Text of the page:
It's a common discussion on writing forums that comes from those elbow-deep in their WIP. How should I wrap up my story? And it's not a question that can be easily answered.
Readers want, and deserve, a good ending. They've invested hours in a world with these characters, watching them struggle, cheering them on. Leaving everything up in the air at the end would just be unfair. But does a good ending necessarily mean a happy one?
Because sometimes the boy doesn't get the girl, the lost treasure isn't found, and not all vampires will be able to stick with their vegetarian diet (Sorry. Couldn't resist.). And. . . that's okay.
Disney-esque endings aren't a requirement in YA. In fact, the stories where everything doesn't come out sunshine and roses can offer young adults some insight into the harder lessons they're going to learn. This isn't to say those happy endings don't have a place in YA! But the ending should match the tone and subject matter that's been established from the beginning of the book. If you read the first five pages of Living Dead Girl by Elizabeth Scott, you know that the possibility of confetti throwing and group hugs is slim, but that doesn't mean the book didn't have what's the most important part to an ending. Closure.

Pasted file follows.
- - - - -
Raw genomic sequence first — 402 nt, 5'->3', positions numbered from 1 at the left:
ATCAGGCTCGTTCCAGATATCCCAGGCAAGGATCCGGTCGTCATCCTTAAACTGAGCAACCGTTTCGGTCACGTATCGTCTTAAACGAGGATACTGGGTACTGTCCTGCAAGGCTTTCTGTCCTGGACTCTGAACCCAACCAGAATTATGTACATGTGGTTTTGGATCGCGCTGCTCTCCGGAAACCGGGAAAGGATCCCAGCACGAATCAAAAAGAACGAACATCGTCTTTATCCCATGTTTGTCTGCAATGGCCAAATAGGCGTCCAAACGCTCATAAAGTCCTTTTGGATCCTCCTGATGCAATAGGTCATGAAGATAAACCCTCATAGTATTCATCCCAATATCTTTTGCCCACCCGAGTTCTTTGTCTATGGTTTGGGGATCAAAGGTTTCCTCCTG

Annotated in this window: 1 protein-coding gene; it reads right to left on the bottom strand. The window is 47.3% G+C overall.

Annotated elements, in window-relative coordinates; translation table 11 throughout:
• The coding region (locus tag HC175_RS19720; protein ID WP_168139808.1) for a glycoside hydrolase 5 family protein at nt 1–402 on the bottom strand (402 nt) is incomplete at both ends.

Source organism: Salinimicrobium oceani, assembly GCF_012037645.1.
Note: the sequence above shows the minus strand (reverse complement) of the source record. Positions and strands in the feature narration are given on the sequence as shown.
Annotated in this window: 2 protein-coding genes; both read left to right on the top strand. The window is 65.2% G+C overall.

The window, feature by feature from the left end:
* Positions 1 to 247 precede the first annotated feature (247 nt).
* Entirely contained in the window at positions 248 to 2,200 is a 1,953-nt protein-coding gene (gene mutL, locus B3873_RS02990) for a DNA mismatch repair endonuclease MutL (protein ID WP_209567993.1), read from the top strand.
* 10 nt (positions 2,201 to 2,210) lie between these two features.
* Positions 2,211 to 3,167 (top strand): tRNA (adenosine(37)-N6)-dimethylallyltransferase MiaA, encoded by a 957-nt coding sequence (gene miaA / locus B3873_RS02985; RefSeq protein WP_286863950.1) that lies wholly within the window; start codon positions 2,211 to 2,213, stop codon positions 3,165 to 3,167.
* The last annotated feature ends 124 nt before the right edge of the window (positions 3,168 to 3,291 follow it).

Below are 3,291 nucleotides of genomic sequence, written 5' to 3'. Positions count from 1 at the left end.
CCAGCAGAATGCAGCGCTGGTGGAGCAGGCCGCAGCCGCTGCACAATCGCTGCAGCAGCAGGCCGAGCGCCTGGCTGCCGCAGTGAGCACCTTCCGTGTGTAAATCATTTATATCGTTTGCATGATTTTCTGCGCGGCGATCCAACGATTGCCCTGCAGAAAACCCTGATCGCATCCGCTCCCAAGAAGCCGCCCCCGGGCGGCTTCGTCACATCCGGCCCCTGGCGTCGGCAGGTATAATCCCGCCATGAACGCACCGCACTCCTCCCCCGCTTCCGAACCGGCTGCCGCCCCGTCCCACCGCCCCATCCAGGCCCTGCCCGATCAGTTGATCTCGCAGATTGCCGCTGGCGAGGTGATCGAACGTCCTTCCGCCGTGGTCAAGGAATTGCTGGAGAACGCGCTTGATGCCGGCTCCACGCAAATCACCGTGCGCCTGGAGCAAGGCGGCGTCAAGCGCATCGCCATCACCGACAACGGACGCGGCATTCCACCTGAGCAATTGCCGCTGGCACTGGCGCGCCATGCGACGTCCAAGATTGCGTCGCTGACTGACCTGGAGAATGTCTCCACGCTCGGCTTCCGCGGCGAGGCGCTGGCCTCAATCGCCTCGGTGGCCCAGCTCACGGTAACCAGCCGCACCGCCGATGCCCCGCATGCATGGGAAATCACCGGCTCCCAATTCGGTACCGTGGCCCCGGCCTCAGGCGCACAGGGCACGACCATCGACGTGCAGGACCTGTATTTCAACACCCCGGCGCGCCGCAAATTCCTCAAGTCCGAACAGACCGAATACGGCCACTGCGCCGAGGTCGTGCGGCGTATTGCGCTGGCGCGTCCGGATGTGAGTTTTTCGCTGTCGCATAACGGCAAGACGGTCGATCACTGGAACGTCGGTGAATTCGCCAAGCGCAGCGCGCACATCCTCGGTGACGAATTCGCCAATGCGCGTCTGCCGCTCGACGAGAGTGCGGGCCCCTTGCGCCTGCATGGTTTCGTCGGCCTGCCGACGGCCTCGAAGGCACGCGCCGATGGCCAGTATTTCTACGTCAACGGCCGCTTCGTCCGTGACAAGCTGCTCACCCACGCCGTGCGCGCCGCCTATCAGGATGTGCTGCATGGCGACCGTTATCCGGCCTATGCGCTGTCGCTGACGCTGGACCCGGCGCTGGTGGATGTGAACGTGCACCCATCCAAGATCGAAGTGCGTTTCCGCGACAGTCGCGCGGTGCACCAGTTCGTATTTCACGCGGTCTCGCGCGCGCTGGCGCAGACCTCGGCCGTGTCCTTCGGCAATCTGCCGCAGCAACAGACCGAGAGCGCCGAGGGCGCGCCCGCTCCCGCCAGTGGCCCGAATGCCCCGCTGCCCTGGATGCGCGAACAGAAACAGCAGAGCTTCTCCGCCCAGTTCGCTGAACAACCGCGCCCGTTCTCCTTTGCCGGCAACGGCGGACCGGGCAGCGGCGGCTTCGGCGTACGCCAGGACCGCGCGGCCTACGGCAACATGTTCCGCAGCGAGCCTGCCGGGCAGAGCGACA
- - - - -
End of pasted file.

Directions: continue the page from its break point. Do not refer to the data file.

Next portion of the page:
Whatever obstacles the main character faced should be resolved. The reader should be able to see that your character has been changed or has grown from whatever they've faced. Most importantly, the ending should be realistic, true to your story, and hopefully give the reader something to think about long after they've finished the last page.
Have you ever read an ending that left you unsatisfied? Do you prefer happy endings?